After its deployment of SteelHead, a suite of wide area network, or WAN, optimization tools built on proprietary software in in 2004, Riverbed expanded into offerings that enable organizations to visualize, optimize, remediate and accelerate the performance of any network for any application, while also supporting business objectives to mitigate cybersecurity risk.

Riverbed completed an initial public offering in 2006 and remained a public company until 2015, when it was acquired by plan sponsors Thoma Bravo LP, a leading technology-focused private equity investment firm, and Teachers’ Private Capital, the private equity arm of Ontario Teachers’ Pension Plan.

In the following year, Riverbed acquired Aternity, a “world-class” digital experience management, or DEM, provider whose offerings enable organizations to collect data directly from end-user devices and to measure and analyze their users’ digital experience.

Riverbed says it has substantial operations outside of the United States and expects that its operations outside of the United States will continue in the ordinary course of business during these chapter 11 cases. All of Riverbed’s international entities are nondebtor affiliates, and the bridge notes are Riverbed’s only funded indebtedness outside of the United States (guaranteed by nondebtor Riverbed Technology Pte. Ltd (Singapore)). The holders of the bridge notes claims have agreed to forbear from exercising remedies under the bridge notes in connection with the RSA.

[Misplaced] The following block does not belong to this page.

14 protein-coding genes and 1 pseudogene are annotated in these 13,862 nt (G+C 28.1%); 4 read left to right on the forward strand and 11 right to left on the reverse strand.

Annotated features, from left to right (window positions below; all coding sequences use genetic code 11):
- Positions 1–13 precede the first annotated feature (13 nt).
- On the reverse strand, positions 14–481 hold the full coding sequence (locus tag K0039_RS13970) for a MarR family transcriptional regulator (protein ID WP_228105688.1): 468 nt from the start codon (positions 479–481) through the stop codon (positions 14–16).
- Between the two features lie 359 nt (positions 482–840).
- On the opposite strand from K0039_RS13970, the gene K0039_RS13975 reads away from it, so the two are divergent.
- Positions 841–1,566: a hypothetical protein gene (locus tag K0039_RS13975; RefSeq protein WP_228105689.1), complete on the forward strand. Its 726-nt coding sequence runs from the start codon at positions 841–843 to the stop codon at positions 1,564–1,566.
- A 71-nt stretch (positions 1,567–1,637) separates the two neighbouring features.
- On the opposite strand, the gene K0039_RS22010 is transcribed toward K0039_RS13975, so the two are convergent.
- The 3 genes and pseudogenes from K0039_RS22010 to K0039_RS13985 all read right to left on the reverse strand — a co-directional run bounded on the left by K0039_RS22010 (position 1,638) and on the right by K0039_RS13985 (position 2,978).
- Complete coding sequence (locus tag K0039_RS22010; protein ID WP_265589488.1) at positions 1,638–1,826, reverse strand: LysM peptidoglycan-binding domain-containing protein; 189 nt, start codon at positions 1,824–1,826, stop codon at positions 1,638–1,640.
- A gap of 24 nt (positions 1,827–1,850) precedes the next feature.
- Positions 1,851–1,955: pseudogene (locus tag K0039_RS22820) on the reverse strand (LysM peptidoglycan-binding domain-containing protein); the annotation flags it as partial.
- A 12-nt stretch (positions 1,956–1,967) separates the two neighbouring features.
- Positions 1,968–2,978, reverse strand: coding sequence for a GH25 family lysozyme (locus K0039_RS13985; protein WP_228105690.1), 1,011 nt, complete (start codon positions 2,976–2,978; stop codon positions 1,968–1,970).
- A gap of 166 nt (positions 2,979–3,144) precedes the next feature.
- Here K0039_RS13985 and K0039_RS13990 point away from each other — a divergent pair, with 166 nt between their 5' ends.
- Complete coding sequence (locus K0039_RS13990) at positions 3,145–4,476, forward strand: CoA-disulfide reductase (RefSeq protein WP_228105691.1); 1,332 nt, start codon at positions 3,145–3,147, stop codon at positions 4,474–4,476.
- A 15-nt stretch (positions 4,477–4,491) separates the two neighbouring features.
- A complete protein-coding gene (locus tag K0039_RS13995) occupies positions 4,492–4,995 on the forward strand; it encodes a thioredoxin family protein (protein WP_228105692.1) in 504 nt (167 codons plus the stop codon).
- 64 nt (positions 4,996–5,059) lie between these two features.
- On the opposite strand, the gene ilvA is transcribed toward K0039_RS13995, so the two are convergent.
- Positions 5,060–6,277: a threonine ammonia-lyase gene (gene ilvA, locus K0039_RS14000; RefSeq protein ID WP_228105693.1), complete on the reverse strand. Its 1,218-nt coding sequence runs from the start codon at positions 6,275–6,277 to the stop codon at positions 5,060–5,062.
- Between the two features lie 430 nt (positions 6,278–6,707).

The chart below provides a simplified summary of Riverbed’s corporate organizational structure:

A more comprehensive summary of the Riverbed corporate organizational structure can be found HERE.

The debtors' largest unsecured creditors are listed below:


 










































































10 Largest Unsecured Creditors
Creditor Location Claim Type Amount
US Bank National Association Nashville Unsecured
Notes
$    9,633,892
Jabil Circuit Hungary Ltd Tiszaújváros,
Hungary
Trade 2,497,517
Tibco Software Inc. Palo Alto, Calif. Trade 486,585
Amazon Web Services Seattle Trade 477,688
Microsoft Corporation Dallas Trade 419,212
UPS Supply Chain Solutions Inc. Chicago Trade 306,186
Digital Realty Trust Boston Trade 295,000
Auctioniq LLC Cotton Heights, Utah Trade 268,324
International Business Machine Dallas Trade 264,202
Jabil Circuit Inc. Memphis Trade 245,901